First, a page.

“Est tamen rogatio” dixit Alice, “an efficere verba tot res indicare possis.”
“Rogatio est, “Humpty Dumpty responsit, “quae fiat magister – id cunctum est.”
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Postby Eureka » Mon Nov 15, 2004 3:53 am

Do you suggest we ostracise the irrationals, starting with the Family First Party, then moving on to Tony Abbot and anyone who's ever set foot inside the Hillsong Church?


But anyway, somebody one said, "The right to freedom of speech does not extend to shouting 'fire' in a crowded theater." In other words, if some causes damage (or incites violence) through their speech they can be held accountable for it.

As for this religious violence, such as the murder of the Dutch filmmaker a few days ago: It sounds as if you would blame the victim of the violence for offending the perpetrator. It is in the nature of irrational people to be offended. Offending someone is not a great crime, threatening them is.
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Postby Kasper » Mon Nov 15, 2004 4:05 am

No no. I am not laying blame on anyone, I'm just trying to have an open debate.

In order to have free speech in a country the speaker's physical safety must be guaranteed. This is done at present by there being penalty (imprisonment / fine) on someone who attacks the speaker because of his (free) opinion.

If the threat of this penalty is no longer a deterent, and as an example I pointed to protecting the honor of a god, free speech becomes impossible to maintain because order would be lost.

But anyway, somebody one said, "The right to freedom of speech does not extend to shouting 'fire' in a crowded theater." In other words, if some causes damage (or incites violence) through their speech they can be held accountable for it.


Am I to understand then, that you believe free speech should indeed be limited?

In regard to Theo van Gogh, (the dutch filmmaker / columnist), should he have been silenced to protect himself from harm? Since his murder various mosques and consequently churches have been lighted, this would all not have happened if he would have been silenced.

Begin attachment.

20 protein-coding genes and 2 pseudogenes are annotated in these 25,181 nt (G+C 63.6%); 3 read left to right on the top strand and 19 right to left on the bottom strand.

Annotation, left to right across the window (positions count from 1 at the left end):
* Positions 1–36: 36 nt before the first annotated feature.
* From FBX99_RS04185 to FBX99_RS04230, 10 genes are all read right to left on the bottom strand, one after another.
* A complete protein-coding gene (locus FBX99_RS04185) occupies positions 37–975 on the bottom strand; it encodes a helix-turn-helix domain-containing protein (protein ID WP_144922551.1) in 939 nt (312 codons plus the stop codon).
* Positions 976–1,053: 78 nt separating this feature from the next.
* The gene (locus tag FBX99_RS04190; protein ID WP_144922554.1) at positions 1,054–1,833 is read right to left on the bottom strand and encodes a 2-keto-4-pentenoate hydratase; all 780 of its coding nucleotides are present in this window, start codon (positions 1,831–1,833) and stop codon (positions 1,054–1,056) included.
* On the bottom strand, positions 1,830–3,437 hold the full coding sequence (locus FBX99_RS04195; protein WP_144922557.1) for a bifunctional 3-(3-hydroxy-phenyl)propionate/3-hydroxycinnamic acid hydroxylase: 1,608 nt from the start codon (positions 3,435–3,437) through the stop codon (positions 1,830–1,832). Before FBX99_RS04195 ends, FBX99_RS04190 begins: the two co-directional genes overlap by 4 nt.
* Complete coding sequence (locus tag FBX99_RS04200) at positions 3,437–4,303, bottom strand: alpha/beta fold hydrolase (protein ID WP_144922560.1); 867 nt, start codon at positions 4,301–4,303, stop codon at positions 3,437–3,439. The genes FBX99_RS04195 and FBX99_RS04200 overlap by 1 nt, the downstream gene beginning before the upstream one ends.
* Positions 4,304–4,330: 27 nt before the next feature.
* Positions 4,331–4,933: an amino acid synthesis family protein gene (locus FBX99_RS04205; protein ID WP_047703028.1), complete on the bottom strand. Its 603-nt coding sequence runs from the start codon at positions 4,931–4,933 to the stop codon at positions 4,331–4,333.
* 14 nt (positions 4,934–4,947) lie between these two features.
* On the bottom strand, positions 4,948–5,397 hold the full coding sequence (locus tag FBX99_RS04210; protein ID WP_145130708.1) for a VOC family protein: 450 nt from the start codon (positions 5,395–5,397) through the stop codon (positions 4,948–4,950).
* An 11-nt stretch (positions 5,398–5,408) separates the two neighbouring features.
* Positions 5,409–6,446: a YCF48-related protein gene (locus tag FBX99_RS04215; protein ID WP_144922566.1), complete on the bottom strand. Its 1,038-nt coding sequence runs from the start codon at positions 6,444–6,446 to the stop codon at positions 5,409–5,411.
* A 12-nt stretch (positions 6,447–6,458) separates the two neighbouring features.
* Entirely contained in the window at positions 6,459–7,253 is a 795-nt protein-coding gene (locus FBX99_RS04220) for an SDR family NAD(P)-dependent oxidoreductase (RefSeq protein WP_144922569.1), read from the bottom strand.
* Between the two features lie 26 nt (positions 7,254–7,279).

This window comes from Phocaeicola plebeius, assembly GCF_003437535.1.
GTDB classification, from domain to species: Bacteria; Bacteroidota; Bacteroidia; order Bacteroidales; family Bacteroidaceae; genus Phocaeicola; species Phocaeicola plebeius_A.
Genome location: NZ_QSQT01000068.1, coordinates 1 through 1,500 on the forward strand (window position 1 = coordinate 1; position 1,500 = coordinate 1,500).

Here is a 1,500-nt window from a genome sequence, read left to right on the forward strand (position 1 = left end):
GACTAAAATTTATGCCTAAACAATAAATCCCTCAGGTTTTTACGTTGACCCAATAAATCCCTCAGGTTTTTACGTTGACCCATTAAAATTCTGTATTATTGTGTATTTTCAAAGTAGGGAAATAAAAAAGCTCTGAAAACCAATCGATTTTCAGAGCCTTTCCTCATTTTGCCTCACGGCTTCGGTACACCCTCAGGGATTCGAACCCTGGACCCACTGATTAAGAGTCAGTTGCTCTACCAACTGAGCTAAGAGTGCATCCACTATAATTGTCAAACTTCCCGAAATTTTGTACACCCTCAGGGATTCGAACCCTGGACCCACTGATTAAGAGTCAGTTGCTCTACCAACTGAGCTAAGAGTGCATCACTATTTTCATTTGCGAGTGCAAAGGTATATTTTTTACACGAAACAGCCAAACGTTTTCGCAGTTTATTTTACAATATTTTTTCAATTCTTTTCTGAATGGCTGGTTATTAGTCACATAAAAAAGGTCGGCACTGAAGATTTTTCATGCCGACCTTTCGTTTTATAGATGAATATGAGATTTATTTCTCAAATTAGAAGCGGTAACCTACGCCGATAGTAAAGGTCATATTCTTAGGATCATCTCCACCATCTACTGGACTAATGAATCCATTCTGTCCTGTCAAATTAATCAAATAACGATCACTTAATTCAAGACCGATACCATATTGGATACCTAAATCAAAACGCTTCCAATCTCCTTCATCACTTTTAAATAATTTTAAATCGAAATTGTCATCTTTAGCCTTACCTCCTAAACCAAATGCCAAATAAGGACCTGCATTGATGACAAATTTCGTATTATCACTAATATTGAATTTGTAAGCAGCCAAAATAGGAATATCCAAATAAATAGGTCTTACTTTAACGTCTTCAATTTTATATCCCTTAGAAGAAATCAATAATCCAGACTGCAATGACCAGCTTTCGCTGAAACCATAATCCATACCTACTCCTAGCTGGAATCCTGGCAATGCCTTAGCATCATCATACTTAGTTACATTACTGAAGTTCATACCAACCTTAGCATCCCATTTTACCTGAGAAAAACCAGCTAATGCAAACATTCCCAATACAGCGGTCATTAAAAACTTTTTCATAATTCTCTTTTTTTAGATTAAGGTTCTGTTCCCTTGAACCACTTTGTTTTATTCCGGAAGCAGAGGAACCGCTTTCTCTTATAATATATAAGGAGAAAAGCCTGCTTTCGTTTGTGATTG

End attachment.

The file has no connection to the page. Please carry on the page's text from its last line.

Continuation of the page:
I am not exerting my own opinion here, I'm only posing the question. Should free speech be limited to prevent violence?
“Cum ego verbo utar,” Humpty Dumpty dixit voce contempta, “indicat illud quod optem – nec plus nec minus.”
“Est tamen rogatio” dixit Alice, “an efficere verba tot res indicare possis.”
“Rogatio est, “Humpty Dumpty responsit, “quae fiat magister – id cunctum est.”
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Postby Eureka » Mon Nov 15, 2004 4:30 am

Kasper wrote:Am I to understand then, that you believe free speech should indeed be limited?

In regard to Theo van Gogh, (the dutch filmmaker / columnist), should he have been silenced to protect himself from harm? Since his murder various mosques and consequently churches have been lighted, this would all not have happened if he would have been silenced.

Theo van Gogh did not excite violence, he merely made a critical film. If he had excited people toward violence against muslims in a film, then he should have been held accountable for it. However, to my knowledge, he did not. It was only his death that incited the violence, something he could hardly be blamed for.

As I said, offending someone is not a crime. People get offended all the time, especially irrationals. It's only when speech causes harm (and I don't mean hurts people's feelings) that limits become appropriate.